And of course we have many uses for mild electrical devices for health and grooming, like toothbrushes, massagers, hair trimmers, heart rate monitors, etc. etc. etc. You can even get an electrical abdominal toning belt! Not to mention all the people romping around with ear buds, which are tiny electrical devices too. Harmless, at low volumes.

1000 Questions

There are lots of old manuals for employing electro-therapeutic devices at Google books. Searching for electro-information prompted me to discover the wealth of period information to be found. How not? The Victorians, like us, published guidebooks, manuals, medical handbooks, and the like annually.

bennett_electro-therapy1_wall-battery
A wall plate

These books are fascinating and yield lots of jolly details, like the fact that doctors would test the current on their own tongues before applying it to their patients. That small fact made it vividly clear to me that the devices were wholly unsuitable as murder methods.

My favorite book was published in 1912, a good twenty-five years after my story takes place. Evidently the faith in the healing power of electricity had not diminished. Homer Clark Bennett’s guidebook was meant as a practical manual for ordinary doctors, so it was accessible and handsomely illustrated.

Bennett presents his information in a series of questions, such as those the country doctor might ask. Here’s an example.

What is a wall plate?

Many physicians want some apparatus for the practice of electro-therapeutics, which will be complete, well made and reliable, compact, ornamental and attractive, at the same time reasonable in price. The plate shown herewith contains the essentials. it is mounted in a handsome well-made oak, imitation rosewood, or white enamel case, to be attached to the wall, with glass front door and sides, and a drawer below for electrodes…” The battery cells can be kept in the next room or in a closet.

Bennett starts with some general advice. “Don’t try experiments on patients. Try them first on yourself and see how it goes.” “Use iodine preparations under negative pole in cataphoresis. Use cocaine and alkaloids under positive pole in anaphoresis.”

Decades before Bennett, doctors were even more optimistic about electricity’s potential value. As earlybennett_electro-therapy4 as 1858 doctors were recommending mild shocks to treat mental illness. The shocks they’re talking about are nothing like modern electro-convulsive therapy which is still used sometimes. The electrical stimulus used in ECT is about 800 mA and has up to several hundred watts and the current flows for between one and 6 seconds. Its side effects may include loss of memory, verbal disfluency, and memory impairment.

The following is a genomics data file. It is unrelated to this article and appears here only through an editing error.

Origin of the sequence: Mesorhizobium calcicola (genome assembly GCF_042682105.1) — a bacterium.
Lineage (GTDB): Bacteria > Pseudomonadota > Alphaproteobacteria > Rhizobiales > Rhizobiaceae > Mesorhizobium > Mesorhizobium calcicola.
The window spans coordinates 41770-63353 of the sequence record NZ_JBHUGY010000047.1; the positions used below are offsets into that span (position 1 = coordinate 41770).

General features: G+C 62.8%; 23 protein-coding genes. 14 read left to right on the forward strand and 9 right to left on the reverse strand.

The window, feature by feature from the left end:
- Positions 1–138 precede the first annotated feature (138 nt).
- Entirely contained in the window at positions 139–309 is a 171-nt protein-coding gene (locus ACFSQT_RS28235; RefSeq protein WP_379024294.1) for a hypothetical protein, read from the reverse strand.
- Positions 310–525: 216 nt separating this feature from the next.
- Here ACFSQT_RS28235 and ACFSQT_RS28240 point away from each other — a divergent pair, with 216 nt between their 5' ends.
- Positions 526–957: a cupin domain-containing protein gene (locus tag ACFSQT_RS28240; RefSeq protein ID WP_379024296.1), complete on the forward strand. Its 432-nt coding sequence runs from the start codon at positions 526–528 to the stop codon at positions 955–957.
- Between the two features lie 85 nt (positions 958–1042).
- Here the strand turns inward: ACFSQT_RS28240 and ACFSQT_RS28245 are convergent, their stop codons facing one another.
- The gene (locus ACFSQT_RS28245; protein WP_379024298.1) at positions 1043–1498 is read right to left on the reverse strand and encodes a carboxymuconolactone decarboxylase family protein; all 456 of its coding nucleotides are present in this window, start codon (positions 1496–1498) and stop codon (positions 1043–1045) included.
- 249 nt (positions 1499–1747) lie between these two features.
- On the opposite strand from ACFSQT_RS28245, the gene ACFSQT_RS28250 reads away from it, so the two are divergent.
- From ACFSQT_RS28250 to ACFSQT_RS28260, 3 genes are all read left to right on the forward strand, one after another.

Back in the late nineteenth century, no one would attempt such a strong current. I’m not sure they could even produce it with any confidence. They were still debating the relative merits of static electricity, galvanic currents, faradic currents, and magnetism.

Alternated_currentbody_cage
Alternated current body cage. The guy is lying on a wooden table with the current running through the cage around him, surrounding him with healing electricity.

Here’s a description of one of Dr. Wiglesworth’s cases (his real name, stop snickering): “No. 1, married; aged 23. Acute dementia of six months’ duration. Medium size plates used; kathode to forehead, anode to nape of neck. A [galvanic] current strength of 3 milli-amperes was used to begin with, and this was gradually increased to 25, the average being 15 milli-amperes for ten minutes. Usually there was a daily sitting… After 27 applications the patient became brighter, and in another three weeks had improved considerably…”

Voltage depends on resistance, but 25 mA is equivalent to 5-10 volts. According to instructables.com, that old-timey phone line running into your house has a direct current of around 50 volts. I once touched a phone line when I was sitting in my crawl space installing another phone jack. (Quite the handywoman, I am!) It shocked me enough to not want to do it again, but did me no harm whatsoever.

bennett_electro-therapy7
Your ultra-modern, multi-functional, electro-therapy delivery system.

That ten minutes of seven-volt current probably felt like a pleasant, light, buzzing massage. I’ll bet that woman felt better because Doc Wiglesworth was a cutie with a soothing voice and warm hands.

References

Bennett, Homer Clark. 1912. The Electro-Therapeutic Guide or A Thousand Questions Asked and Answered. Lima, OH: The National College of ElectroTherapeutics.

Beveridge, A.W. and E.B. Renvoize. 1988. “Electricity: A history of its use in the treatment of mental illness during the second half of the 19th century,” in British Journal of Psychiatry (1988), Vol. 153, pp 157-162.